Rashtriya Janata Dal leader Tejashwi Yadav and his brother Tej Pratap Yadav have finally taken COVID-19 vaccine a week after one of them said he would wait till at least 70 per cent of the population has been inoculated.
The two sons of RJD leader Lalu Yadav are seen in photos - both in white tees - taking jabs of the Russian vaccine Sputnik in Patna. Their father, who is out on bail in the fodder scam case, has already taken vaccine at a government clinic in central Delhi. His wife and former Chief Minister Rabri Devi got vaccinated two months ago in Delhi's AIIMS.
"Got Covid vaccine at Patna's Medanta Hospital along with my brother," Tej Pratap Yadav tweeted, along with four photos of himself surrounded by two nurses.
Tejashwi Yadav had last week said he would take the vaccine only after 70 per cent of the population is inoculated. "There aren't enough vaccines and I am in the age group 18-45. Unless 70 per cent people are vaccinated, I'd not like to take vaccine," the RJD leader said last week.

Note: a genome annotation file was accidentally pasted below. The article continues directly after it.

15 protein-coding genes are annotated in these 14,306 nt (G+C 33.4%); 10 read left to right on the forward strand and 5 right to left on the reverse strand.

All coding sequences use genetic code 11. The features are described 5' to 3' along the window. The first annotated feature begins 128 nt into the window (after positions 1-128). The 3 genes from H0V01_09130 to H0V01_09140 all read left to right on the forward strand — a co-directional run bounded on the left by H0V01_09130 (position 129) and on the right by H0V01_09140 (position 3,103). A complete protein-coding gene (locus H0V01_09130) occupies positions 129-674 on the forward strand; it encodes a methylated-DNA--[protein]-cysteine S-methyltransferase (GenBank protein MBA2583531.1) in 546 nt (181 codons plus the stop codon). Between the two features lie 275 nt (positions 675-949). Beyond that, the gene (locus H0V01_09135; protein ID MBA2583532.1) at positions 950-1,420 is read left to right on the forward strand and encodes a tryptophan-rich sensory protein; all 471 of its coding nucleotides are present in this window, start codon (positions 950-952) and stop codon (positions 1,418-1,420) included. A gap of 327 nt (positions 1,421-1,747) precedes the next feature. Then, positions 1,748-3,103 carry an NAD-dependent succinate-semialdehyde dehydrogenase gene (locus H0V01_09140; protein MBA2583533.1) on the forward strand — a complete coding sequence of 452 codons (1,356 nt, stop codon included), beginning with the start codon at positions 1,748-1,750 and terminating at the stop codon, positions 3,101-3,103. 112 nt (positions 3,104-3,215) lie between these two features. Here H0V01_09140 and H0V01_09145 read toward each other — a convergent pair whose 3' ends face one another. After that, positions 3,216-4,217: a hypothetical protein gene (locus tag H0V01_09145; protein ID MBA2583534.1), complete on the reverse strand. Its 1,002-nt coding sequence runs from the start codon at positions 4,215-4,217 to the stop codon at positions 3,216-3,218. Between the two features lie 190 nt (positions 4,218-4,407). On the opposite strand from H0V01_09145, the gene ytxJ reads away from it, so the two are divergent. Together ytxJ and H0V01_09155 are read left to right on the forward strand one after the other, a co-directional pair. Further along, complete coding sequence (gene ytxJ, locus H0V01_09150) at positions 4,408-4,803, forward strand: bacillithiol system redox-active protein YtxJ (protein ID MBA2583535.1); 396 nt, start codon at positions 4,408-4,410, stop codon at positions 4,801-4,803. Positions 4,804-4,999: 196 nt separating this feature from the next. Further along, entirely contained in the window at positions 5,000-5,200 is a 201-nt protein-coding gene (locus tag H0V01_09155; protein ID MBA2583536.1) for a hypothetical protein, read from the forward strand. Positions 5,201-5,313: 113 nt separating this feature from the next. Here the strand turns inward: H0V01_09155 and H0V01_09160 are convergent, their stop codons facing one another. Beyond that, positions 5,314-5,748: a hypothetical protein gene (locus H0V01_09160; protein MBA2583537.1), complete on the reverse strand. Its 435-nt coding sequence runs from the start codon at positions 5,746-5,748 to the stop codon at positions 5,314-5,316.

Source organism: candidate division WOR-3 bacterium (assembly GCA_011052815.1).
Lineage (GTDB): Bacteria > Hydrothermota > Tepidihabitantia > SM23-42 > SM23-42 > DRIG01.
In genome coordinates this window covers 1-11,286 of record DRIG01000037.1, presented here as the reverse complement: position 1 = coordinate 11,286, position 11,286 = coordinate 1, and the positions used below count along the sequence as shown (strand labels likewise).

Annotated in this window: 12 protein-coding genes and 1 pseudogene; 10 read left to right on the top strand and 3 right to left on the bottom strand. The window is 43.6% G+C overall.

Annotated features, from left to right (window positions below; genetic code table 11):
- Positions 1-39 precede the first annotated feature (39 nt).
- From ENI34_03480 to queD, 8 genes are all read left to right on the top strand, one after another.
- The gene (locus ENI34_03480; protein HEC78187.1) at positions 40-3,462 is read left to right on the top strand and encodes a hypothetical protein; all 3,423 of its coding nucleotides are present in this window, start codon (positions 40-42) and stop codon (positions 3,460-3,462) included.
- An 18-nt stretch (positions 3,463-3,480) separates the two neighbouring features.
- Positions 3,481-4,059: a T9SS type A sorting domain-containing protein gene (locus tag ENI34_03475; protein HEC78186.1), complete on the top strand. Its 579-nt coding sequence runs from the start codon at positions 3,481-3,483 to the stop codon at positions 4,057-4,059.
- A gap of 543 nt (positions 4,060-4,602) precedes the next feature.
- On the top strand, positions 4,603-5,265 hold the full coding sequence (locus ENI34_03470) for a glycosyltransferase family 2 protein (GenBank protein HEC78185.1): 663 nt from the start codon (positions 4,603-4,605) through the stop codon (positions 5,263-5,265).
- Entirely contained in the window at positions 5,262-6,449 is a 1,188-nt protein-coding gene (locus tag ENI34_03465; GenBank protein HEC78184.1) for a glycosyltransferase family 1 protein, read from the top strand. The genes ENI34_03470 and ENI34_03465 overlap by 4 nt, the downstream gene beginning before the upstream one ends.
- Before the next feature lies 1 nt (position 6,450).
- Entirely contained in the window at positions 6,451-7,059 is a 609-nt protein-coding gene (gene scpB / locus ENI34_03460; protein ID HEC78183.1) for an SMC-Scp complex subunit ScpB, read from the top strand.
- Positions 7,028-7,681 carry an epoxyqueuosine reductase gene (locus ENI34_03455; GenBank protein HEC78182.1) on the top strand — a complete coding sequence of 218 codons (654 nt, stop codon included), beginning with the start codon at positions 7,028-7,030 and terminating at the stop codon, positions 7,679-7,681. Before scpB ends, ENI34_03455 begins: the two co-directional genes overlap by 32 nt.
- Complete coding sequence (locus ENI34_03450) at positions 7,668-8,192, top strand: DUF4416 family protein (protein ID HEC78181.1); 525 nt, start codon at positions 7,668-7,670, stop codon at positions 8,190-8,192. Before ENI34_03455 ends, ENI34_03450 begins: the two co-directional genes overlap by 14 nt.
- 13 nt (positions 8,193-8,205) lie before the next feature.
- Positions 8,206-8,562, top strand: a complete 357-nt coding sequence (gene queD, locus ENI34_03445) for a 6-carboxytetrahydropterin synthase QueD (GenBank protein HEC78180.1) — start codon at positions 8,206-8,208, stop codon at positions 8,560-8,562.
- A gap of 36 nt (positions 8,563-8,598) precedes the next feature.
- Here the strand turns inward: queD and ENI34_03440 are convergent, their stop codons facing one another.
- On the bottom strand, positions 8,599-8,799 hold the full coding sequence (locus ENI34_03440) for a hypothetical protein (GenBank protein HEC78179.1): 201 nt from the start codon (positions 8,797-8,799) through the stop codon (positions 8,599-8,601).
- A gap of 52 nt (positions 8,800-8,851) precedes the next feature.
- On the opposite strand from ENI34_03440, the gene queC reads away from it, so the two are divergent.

That comment, seen as being inclined towards vaccine hesitancy, led to much taunting by the opposition. BJP leader Sushil Modi has been attacking the two sons of Lalu Yadav for delaying vaccination and spreading hesitancy among people.
He has also been sniping on the ruling alliance in Bihar led by Chief Minister Nitish Kumar over alleged mishandling of the pandemic.
"Since beginning we have been saying Nitish Kumar government is undercounting Covid deaths. The state's official pandemic death figures are 15-20 times higher than what's claimed by government," Tejashwi Yadav tweeted last week.
The RJD has asked all its district units to go to villages and find out about deaths due to Covid in the second wave.
The Bihar Health Department has set up a three-tier committee to compile, verify and update the recording and reporting of Covid-related deaths during the second wave of infections in the state.
A letter to this effect was issued by Principal Secretary (Health) Pratyay Amit to all district magistrates, civil surgeons and chiefs of medical colleges. Local administrative and medical officials have been instructed to double-check Covid-related deaths reported in the second wave.